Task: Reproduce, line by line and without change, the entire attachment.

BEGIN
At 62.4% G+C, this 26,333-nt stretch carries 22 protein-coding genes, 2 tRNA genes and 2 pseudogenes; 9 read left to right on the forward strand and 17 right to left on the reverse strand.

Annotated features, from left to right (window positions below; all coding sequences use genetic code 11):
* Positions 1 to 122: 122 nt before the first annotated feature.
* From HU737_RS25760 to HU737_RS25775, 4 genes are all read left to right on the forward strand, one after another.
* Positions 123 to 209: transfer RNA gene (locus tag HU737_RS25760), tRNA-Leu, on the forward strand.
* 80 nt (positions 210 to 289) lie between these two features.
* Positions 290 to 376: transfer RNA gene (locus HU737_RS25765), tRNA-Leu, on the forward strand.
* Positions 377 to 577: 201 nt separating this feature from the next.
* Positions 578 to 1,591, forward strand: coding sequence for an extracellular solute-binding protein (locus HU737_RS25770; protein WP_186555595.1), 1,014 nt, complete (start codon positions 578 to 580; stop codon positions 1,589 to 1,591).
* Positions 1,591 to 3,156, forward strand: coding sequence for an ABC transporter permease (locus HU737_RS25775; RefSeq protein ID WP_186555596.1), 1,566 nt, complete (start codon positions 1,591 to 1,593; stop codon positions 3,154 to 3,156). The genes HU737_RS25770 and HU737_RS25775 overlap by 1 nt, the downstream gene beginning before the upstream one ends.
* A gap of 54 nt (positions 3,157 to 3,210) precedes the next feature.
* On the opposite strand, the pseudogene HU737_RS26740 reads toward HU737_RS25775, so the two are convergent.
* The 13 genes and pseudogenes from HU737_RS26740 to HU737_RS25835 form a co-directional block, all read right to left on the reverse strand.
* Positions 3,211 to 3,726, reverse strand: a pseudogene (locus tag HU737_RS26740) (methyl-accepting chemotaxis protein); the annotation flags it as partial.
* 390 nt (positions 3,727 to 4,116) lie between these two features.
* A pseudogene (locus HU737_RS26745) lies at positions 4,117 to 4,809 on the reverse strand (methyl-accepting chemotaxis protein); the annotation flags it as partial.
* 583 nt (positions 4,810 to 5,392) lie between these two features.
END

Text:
At 62.4% G+C, this 26,333-nt stretch carries 22 protein-coding genes, 2 tRNA genes and 2 pseudogenes; 9 read left to right on the forward strand and 17 right to left on the reverse strand.

Annotated features, from left to right (window positions below; all coding sequences use genetic code 11):
* Positions 1 to 122: 122 nt before the first annotated feature.
* From HU737_RS25760 to HU737_RS25775, 4 genes are all read left to right on the forward strand, one after another.
* Positions 123 to 209: transfer RNA gene (locus tag HU737_RS25760), tRNA-Leu, on the forward strand.
* 80 nt (positions 210 to 289) lie between these two features.
* Positions 290 to 376: transfer RNA gene (locus HU737_RS25765), tRNA-Leu, on the forward strand.
* Positions 377 to 577: 201 nt separating this feature from the next.
* Positions 578 to 1,591, forward strand: coding sequence for an extracellular solute-binding protein (locus HU737_RS25770; protein WP_186555595.1), 1,014 nt, complete (start codon positions 578 to 580; stop codon positions 1,589 to 1,591).
* Positions 1,591 to 3,156, forward strand: coding sequence for an ABC transporter permease (locus HU737_RS25775; RefSeq protein ID WP_186555596.1), 1,566 nt, complete (start codon positions 1,591 to 1,593; stop codon positions 3,154 to 3,156). The genes HU737_RS25770 and HU737_RS25775 overlap by 1 nt, the downstream gene beginning before the upstream one ends.
* A gap of 54 nt (positions 3,157 to 3,210) precedes the next feature.
* On the opposite strand, the pseudogene HU737_RS26740 reads toward HU737_RS25775, so the two are convergent.
* The 13 genes and pseudogenes from HU737_RS26740 to HU737_RS25835 form a co-directional block, all read right to left on the reverse strand.
* Positions 3,211 to 3,726, reverse strand: a pseudogene (locus tag HU737_RS26740) (methyl-accepting chemotaxis protein); the annotation flags it as partial.
* 390 nt (positions 3,727 to 4,116) lie between these two features.
* A pseudogene (locus HU737_RS26745) lies at positions 4,117 to 4,809 on the reverse strand (methyl-accepting chemotaxis protein); the annotation flags it as partial.
* 583 nt (positions 4,810 to 5,392) lie between these two features.